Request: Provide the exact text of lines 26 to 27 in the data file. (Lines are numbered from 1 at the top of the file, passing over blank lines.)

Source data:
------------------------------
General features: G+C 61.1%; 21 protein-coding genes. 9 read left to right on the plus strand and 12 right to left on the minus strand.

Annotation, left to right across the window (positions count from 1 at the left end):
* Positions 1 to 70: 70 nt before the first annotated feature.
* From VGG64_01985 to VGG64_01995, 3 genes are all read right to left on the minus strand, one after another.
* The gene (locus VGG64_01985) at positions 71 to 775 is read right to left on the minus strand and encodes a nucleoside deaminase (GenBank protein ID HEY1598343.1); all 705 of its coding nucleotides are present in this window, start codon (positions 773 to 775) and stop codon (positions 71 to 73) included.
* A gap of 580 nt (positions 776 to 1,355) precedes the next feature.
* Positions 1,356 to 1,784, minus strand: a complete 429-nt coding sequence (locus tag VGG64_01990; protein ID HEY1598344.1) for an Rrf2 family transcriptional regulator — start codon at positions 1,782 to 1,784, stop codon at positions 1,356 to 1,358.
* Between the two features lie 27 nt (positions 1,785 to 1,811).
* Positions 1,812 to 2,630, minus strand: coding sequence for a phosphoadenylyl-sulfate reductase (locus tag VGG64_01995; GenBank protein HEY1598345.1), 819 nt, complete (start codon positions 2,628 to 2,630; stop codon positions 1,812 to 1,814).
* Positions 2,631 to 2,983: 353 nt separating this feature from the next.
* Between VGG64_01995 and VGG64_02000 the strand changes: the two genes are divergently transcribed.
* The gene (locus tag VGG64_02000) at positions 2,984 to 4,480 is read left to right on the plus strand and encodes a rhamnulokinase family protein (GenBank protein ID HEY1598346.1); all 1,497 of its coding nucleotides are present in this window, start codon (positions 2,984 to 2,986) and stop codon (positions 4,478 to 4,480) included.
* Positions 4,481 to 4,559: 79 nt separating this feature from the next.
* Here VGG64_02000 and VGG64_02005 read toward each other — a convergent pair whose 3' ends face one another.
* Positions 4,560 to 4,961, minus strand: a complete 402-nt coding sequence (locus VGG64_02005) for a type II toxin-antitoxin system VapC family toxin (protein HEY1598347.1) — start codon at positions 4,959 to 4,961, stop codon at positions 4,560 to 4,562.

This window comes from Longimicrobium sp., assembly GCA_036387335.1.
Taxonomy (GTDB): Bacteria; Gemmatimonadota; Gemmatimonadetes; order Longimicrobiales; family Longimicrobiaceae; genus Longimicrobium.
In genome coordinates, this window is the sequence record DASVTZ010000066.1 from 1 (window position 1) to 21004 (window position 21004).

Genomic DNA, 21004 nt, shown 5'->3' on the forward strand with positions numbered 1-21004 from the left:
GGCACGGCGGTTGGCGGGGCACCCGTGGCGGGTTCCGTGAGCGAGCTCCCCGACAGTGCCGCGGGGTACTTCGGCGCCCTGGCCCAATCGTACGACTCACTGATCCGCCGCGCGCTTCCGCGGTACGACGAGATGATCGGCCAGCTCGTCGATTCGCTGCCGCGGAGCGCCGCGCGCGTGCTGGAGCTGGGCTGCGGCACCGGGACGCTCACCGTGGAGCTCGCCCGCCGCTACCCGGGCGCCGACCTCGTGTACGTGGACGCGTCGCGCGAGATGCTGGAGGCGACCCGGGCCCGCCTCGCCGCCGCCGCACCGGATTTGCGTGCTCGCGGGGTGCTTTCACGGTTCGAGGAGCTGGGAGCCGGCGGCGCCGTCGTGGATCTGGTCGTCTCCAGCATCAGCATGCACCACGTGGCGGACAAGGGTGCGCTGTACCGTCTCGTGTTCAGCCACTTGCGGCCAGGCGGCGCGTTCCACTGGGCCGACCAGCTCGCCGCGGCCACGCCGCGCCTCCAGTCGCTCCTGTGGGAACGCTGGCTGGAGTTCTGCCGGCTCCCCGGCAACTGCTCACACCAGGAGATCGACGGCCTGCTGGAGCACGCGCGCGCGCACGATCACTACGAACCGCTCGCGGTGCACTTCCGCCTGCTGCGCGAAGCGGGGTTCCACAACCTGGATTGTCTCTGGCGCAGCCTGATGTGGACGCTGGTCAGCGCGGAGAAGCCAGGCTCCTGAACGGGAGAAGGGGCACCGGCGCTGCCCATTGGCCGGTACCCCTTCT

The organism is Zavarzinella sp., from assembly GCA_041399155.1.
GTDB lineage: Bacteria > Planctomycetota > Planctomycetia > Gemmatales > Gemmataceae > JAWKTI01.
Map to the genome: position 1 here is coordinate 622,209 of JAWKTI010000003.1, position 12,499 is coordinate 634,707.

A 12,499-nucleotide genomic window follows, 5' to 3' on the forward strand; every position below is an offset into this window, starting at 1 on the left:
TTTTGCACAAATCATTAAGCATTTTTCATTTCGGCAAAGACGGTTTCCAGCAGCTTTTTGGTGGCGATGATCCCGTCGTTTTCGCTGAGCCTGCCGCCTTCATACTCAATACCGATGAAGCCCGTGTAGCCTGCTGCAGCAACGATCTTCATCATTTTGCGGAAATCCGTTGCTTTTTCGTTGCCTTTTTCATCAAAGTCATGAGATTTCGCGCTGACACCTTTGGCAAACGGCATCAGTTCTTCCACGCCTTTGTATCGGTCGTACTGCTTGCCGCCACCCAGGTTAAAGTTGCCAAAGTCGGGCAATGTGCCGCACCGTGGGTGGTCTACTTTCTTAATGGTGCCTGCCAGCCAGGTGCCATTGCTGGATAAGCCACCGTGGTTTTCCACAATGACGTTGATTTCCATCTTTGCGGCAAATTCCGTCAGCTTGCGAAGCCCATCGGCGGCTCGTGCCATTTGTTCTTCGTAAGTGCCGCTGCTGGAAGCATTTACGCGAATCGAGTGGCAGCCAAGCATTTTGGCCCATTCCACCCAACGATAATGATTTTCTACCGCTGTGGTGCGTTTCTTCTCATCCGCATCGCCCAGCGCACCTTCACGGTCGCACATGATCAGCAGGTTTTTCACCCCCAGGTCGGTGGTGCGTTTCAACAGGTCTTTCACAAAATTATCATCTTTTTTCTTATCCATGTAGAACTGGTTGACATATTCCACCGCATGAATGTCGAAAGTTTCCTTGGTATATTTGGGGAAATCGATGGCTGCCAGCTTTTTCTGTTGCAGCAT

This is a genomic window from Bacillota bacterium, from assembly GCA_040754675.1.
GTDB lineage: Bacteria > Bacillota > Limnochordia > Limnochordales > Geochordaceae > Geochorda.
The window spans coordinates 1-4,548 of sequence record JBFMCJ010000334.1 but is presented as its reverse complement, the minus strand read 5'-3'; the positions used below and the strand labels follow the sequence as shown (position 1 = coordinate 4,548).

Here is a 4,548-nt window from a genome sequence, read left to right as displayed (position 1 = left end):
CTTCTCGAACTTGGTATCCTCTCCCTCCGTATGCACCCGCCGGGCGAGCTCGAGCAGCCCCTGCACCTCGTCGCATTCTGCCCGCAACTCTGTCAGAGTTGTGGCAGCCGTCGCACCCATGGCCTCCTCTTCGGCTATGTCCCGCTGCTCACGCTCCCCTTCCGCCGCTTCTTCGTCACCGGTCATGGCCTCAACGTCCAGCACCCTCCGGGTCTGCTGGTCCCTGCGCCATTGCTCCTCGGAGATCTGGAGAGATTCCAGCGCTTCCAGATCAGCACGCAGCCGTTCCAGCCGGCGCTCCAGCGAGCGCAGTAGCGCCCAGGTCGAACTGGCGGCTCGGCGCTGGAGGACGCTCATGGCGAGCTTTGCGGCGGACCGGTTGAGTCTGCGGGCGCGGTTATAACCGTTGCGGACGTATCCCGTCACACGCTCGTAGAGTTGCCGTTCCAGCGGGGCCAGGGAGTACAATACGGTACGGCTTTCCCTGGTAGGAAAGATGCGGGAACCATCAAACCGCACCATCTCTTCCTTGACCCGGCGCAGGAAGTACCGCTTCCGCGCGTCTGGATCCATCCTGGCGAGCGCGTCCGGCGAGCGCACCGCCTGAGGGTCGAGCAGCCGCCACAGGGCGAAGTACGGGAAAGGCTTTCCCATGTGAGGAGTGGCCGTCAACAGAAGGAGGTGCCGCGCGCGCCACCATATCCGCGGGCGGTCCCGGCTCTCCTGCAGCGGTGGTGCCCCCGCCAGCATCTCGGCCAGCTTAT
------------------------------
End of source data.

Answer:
This is a genomic window from Bacillota bacterium, from assembly GCA_040754675.1.
GTDB lineage: Bacteria > Bacillota > Limnochordia > Limnochordales > Geochordaceae > Geochorda.